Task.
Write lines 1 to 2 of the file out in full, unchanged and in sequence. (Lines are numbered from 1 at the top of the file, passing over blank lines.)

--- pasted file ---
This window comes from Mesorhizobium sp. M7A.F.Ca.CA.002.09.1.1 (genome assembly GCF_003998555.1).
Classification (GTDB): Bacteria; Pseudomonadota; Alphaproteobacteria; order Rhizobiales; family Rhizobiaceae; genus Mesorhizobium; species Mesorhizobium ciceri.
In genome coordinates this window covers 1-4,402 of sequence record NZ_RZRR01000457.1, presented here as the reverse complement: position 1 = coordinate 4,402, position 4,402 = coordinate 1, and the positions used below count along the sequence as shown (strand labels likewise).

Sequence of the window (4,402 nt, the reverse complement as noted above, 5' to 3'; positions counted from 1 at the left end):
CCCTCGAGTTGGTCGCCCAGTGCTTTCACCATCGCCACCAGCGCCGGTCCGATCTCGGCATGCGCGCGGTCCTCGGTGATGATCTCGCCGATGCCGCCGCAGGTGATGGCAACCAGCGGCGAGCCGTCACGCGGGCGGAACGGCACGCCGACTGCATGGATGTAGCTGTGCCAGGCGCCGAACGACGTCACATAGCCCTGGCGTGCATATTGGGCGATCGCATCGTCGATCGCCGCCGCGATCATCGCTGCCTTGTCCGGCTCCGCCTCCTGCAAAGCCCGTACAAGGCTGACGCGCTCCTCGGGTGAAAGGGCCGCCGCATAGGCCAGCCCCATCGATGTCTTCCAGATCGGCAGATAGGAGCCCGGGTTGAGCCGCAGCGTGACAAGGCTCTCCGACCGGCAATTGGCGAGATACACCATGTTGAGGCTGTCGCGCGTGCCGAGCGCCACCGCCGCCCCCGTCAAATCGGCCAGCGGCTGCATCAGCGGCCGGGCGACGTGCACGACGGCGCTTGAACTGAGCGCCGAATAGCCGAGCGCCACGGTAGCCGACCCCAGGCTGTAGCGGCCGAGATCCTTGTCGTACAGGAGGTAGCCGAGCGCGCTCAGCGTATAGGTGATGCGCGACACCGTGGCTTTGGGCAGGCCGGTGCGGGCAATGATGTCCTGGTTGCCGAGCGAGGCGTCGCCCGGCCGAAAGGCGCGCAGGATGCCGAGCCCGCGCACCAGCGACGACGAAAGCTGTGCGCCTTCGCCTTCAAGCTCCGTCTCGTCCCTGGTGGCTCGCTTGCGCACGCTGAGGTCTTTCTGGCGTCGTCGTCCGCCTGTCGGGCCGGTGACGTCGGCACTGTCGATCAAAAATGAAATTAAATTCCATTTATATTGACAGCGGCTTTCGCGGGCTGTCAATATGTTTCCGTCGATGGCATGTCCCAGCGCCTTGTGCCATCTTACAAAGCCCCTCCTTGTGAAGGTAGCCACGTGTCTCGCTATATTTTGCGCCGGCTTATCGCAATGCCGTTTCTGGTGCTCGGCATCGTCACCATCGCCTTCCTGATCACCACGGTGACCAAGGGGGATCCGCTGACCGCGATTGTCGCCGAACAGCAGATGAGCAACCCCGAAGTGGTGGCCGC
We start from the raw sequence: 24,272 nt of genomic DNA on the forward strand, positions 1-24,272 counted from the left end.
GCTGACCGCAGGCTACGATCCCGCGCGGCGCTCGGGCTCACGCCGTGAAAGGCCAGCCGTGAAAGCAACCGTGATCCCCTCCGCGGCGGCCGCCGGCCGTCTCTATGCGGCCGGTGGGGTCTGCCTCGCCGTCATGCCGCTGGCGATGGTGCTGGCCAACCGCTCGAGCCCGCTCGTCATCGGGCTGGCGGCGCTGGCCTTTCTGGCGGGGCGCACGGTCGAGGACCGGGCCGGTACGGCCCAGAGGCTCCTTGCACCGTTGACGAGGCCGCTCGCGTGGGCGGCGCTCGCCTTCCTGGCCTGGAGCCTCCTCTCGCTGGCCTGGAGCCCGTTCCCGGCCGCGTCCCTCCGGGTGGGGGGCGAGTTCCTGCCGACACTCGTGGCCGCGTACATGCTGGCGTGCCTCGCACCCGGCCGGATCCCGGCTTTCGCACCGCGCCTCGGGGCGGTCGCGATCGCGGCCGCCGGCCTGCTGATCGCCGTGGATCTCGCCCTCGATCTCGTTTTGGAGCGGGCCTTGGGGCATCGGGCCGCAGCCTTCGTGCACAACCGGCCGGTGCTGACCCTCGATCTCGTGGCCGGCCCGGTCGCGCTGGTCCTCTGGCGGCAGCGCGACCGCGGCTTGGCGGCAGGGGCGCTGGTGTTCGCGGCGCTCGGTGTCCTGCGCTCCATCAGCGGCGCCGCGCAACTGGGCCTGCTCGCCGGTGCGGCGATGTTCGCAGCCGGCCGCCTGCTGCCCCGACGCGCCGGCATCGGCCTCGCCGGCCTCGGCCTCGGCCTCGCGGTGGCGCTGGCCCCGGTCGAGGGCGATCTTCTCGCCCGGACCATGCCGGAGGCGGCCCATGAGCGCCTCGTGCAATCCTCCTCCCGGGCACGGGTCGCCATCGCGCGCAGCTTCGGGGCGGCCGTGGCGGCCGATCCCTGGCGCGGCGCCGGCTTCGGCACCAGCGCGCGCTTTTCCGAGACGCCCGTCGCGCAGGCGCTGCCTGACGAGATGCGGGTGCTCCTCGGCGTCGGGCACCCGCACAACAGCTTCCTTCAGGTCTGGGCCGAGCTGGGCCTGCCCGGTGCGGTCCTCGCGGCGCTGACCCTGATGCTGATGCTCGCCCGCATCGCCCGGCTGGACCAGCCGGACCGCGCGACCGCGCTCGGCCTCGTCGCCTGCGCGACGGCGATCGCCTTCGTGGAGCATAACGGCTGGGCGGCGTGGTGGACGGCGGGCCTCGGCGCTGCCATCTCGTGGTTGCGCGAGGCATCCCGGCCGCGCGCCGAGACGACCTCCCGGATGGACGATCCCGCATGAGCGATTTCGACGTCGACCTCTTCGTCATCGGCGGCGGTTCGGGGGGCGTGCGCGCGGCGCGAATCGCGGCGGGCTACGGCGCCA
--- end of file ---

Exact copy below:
This window comes from Mesorhizobium sp. M7A.F.Ca.CA.002.09.1.1 (genome assembly GCF_003998555.1).
Classification (GTDB): Bacteria; Pseudomonadota; Alphaproteobacteria; order Rhizobiales; family Rhizobiaceae; genus Mesorhizobium; species Mesorhizobium ciceri.